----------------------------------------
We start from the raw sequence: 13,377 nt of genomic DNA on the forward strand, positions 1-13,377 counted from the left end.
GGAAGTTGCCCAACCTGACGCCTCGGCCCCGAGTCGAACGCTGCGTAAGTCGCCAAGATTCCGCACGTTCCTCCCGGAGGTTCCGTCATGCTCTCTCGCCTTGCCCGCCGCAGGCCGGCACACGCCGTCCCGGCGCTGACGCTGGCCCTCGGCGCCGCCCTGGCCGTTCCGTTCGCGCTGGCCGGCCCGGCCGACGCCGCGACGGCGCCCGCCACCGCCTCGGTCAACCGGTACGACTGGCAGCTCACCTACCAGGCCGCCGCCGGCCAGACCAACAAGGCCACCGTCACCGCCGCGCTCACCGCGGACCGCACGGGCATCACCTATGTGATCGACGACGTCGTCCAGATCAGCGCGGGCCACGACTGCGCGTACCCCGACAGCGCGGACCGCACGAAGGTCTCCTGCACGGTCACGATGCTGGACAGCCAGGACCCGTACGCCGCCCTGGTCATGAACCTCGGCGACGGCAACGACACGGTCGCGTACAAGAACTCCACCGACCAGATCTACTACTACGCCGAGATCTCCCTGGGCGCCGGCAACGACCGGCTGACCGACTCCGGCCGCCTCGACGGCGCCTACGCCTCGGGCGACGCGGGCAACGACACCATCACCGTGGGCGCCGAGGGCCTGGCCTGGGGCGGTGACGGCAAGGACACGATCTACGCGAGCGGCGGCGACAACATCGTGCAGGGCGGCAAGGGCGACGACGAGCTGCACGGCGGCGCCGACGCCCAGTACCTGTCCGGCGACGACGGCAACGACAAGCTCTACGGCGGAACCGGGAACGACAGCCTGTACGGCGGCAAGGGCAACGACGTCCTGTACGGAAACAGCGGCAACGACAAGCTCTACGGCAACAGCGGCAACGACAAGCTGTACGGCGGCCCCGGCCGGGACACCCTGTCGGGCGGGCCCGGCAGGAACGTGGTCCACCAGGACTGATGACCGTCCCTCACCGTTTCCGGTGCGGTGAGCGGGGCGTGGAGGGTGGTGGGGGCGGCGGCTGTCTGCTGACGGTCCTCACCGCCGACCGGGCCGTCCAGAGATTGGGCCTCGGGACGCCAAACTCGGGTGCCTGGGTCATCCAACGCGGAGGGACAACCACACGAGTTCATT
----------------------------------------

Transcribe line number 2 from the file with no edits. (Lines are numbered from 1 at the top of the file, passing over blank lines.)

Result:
GGAAGTTGCCCAACCTGACGCCTCGGCCCCGAGTCGAACGCTGCGTAAGTCGCCAAGATTCCGCACGTTCCTCCCGGAGGTTCCGTCATGCTCTCTCGCCTTGCCCGCCGCAGGCCGGCACACGCCGTCCCGGCGCTGACGCTGGCCCTCGGCGCCGCCCTGGCCGTTCCGTTCGCGCTGGCCGGCCCGGCCGACGCCGCGACGGCGCCCGCCACCGCCTCGGTCAACCGGTACGACTGGCAGCTCACCTACCAGGCCGCCGCCGGCCAGACCAACAAGGCCACCGTCACCGCCGCGCTCACCGCGGACCGCACGGGCATCACCTATGTGATCGACGACGTCGTCCAGATCAGCGCGGGCCACGACTGCGCGTACCCCGACAGCGCGGACCGCACGAAGGTCTCCTGCACGGTCACGATGCTGGACAGCCAGGACCCGTACGCCGCCCTGGTCATGAACCTCGGCGACGGCAACGACACGGTCGCGTACAAGAACTCCACCGACCAGATCTACTACTACGCCGAGATCTCCCTGGGCGCCGGCAACGACCGGCTGACCGACTCCGGCCGCCTCGACGGCGCCTACGCCTCGGGCGACGCGGGCAACGACACCATCACCGTGGGCGCCGAGGGCCTGGCCTGGGGCGGTGACGGCAAGGACACGATCTACGCGAGCGGCGGCGACAACATCGTGCAGGGCGGCAAGGGCGACGACGAGCTGCACGGCGGCGCCGACGCCCAGTACCTGTCCGGCGACGACGGCAACGACAAGCTCTACGGCGGAACCGGGAACGACAGCCTGTACGGCGGCAAGGGCAACGACGTCCTGTACGGAAACAGCGGCAACGACAAGCTCTACGGCAACAGCGGCAACGACAAGCTGTACGGCGGCCCCGGCCGGGACACCCTGTCGGGCGGGCCCGGCAGGAACGTGGTCCACCAGGACTGATGACCGTCCCTCACCGTTTCCGGTGCGGTGAGCGGGGCGTGGAGGGTGGTGGGGGCGGCGGCTGTCTGCTGACGGTCCTCACCGCCGACCGGGCCGTCCAGAGATTGGGCCTCGGGACGCCAAACTCGGGTGCCTGGGTCATCCAACGCGGAGGGACAACCACACGAGTTCATT